Soft shell jackets come in two types: stretch-woven jackets and membrane jackets. Stretch-woven soft shells are made from fabrics that are stretchy and breathable. This gives them an advantage in aerobic activities where freedom of movement and breathability are more important than absolute weather protection – most only have a water-repellent coating and are good only for light rain. Besides being a good choice in cold and dry conditions, a stretch-woven softshell can be used as a mid layer when activity is at a lower intensity. Many soft shells have an inner fleece lining and offer a little more warmth and comfort than a hard shell. Soft shells typically weigh between 7.5 and 11 ounces (210 - 340 g).

soft shell jacket

Water-repellent and waterproof shells

When there is rain in the forecast, you need to be able to count on your outer layer to keep you dry. In such situations there are three types of rainwear that could fit the bill.

Soft shells (membrane)

Whereas a stretch-woven soft shell jacket only has a water repellent coating, a membrane softshell has a waterproof-breathable membrane sandwiched between the inner and outer layers of fabric. The additional weathproofness afforded by this additional barrier makes membrane jackets better suited to less favorable conditions than a stretch-woven jacket. But they’re still not 100% waterproof as the seams are not taped. In sustained and heavy rain, water can still soak through the seams to reach the inner layer. So, while a membrane jacket provides more protection than a stretch-woven jacket, it doesn’t provide the full protection of a hard shell, which is a better option in sustained and heavy rain. On the other hand, a softshell is more breathable than a hard shell and is better at preventing a build up of perspiration.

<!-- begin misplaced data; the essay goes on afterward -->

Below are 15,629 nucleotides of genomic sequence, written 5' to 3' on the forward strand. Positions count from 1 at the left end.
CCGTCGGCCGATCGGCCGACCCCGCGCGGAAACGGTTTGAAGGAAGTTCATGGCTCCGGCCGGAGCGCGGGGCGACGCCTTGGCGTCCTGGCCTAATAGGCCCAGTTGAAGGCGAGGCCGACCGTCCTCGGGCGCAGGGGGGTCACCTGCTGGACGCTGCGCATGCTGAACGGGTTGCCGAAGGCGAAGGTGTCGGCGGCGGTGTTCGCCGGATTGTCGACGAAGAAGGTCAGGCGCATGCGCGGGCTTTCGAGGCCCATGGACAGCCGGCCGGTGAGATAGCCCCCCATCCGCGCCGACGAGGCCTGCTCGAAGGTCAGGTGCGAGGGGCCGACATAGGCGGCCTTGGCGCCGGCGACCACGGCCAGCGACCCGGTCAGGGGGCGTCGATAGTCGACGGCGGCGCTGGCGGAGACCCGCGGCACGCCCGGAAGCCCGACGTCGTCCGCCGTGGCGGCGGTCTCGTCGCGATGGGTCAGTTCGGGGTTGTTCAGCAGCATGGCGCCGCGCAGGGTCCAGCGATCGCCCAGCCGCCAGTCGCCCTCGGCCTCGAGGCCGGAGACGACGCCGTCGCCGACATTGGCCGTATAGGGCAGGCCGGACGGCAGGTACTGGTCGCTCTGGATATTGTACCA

membrane soft shell

Rain shells

Featuring a waterproof-breathable membrane but without the inner layer found on hard shells, rain shells (also known as ‘rain jackets’) typically use a 2-layer or 2.5 layer design to cut weight and cost. This makes them generally less breathable and durable than hard shells although performance can vary depending on their intended use. Lighter rain shells, like those designed for running, can become less breathable in sustained or heavy rain, while heavier rain jackets will perform as well as a hard shell. 2L rain shells typically have a thin, often-loose layer of fabric on the inside for added durability and better next-to-skin comfort, while 2.5L shells forgo a separate lining. In recent years a few 3L shells have been marketed as rain jackets, blurring the line between rain shells and hard shells. The lightest rain jacket weighs around 6 ounces (170 g) while the heaviest weight around 11 ounces (310 g).